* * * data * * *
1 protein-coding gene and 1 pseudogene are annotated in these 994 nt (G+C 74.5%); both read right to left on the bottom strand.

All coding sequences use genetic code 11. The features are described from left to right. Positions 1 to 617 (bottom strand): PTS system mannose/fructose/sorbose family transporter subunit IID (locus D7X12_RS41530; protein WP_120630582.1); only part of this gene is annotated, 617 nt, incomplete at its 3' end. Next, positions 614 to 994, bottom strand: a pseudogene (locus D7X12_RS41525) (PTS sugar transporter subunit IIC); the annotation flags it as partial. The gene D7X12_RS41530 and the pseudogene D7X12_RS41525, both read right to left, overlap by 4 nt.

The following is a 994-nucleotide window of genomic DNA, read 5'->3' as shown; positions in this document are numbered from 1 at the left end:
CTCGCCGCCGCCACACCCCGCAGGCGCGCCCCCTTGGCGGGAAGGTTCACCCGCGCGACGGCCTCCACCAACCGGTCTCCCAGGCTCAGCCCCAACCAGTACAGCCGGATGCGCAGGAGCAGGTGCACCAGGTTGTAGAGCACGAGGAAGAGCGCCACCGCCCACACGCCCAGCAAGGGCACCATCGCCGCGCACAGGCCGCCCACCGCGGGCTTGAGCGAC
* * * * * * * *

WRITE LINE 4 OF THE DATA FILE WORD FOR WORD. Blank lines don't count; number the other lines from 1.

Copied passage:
CTCGCCGCCGCCACACCCCGCAGGCGCGCCCCCTTGGCGGGAAGGTTCACCCGCGCGACGGCCTCCACCAACCGGTCTCCCAGGCTCAGCCCCAACCAGTACAGCCGGATGCGCAGGAGCAGGTGCACCAGGTTGTAGAGCACGAGGAAGAGCGCCACCGCCCACACGCCCAGCAAGGGCACCATCGCCGCGCACAGGCCGCCCACCGCGGGCTTGAGCGAC